supportive service care and prescription drug assistance through the Ryan White HIV/AIDS Program (>500,000) will become eligible for Medicaid in 2014 (KFF, 2011b; NASTAD, 2012b; Project Inform, 2012). The implications of this coverage shift are discussed later in this chapter.

Health Insurance Exchanges

The ACA also mandates the establishment of state or regional health insurance exchanges by January 2014 (Figure 2-3). The exchanges are meant to provide a marketplace in which eligible individuals and small businesses (less than 100 employees) can easily obtain and compare information on different health insurance options and purchase insurance coverage (KFF, 2011a). Individuals and families with incomes between 100 and 400 percent of the FPL will be eligible for federal subsidies to help cover insurance premiums and out-of-pocket health care costs (KFF, 2011a).

Medicare Part D Drug Coverage Gap

Medicare Part D prescription drug plans currently contain a coverage gap (“donut hole”) that can impose significant financial burdens on enrollees. Prior to the enactment of the ACA, Medicare Part D beneficiaries were required to pay the full cost of their prescription drugs while in the coverage gap between the time they and their drug plans spent a specified dollar amount on covered drugs and the time beneficiaries’ “true out-of-pocket” (TrOOP) costs reached the threshold catastrophic coverage. Of importance specifically for people with HIV, AIDS Drug Assistance Program (ADAP) benefits now count toward Medicare Part D recipients’ TrOOP costs for medications, allowing them to move through the coverage gap more quickly. Additional ACA provisions will ease the burden of out-of-pocket drug costs for all individuals in the donut hole. Currently, pharmaceutical manufacturers are required to provide a 50 percent discount on prescriptions of brand name medications filled in the gap, and the beneficiary coinsurance rate will be reduced from 100 percent to 25 percent by 2020 (KFF, 2011a).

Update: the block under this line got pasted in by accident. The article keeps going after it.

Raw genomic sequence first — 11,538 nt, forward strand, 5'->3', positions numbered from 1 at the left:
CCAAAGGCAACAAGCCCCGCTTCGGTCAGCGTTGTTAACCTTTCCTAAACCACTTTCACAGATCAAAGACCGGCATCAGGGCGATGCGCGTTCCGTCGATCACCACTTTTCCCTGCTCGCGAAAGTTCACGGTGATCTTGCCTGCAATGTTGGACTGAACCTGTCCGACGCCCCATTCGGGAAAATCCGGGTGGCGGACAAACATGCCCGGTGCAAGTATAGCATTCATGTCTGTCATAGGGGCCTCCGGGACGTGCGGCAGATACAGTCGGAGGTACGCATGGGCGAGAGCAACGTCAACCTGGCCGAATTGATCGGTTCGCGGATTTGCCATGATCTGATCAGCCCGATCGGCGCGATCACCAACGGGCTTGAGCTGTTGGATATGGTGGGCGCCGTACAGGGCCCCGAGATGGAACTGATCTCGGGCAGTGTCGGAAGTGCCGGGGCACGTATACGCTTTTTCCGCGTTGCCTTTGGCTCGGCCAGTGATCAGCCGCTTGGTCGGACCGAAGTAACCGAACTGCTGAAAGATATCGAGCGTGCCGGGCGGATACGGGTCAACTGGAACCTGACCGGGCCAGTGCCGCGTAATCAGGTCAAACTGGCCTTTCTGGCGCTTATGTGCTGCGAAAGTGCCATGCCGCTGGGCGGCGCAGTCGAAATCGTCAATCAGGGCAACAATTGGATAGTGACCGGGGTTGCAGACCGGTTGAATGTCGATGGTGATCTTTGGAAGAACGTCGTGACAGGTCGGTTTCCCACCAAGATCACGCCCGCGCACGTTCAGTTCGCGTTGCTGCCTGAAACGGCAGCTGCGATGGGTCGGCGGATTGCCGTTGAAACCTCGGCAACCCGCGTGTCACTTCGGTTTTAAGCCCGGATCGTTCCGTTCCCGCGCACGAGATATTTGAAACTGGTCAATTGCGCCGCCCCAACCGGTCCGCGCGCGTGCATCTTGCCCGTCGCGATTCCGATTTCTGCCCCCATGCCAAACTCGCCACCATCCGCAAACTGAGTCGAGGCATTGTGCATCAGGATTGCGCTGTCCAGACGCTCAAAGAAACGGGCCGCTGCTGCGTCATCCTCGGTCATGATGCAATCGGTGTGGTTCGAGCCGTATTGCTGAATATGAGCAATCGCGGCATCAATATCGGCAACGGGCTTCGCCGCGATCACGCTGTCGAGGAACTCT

Essential Health Benefits Package and Preventive Care

The ACA charges HHS with establishing an “essential health benefits package” within specified parameters whose scope “is equal to the scope of benefits provided under a typical employer plan, as determined by the [HHS] Secretary” (P.L. 111-148, Sec. 1302 [42 U.S.C. 18022]). At a minimum, the essential health benefits package must include items and services in 10 areas of care: ambulatory patient services; emergency services; hospitalization; maternity and newborn care; mental health and substance use

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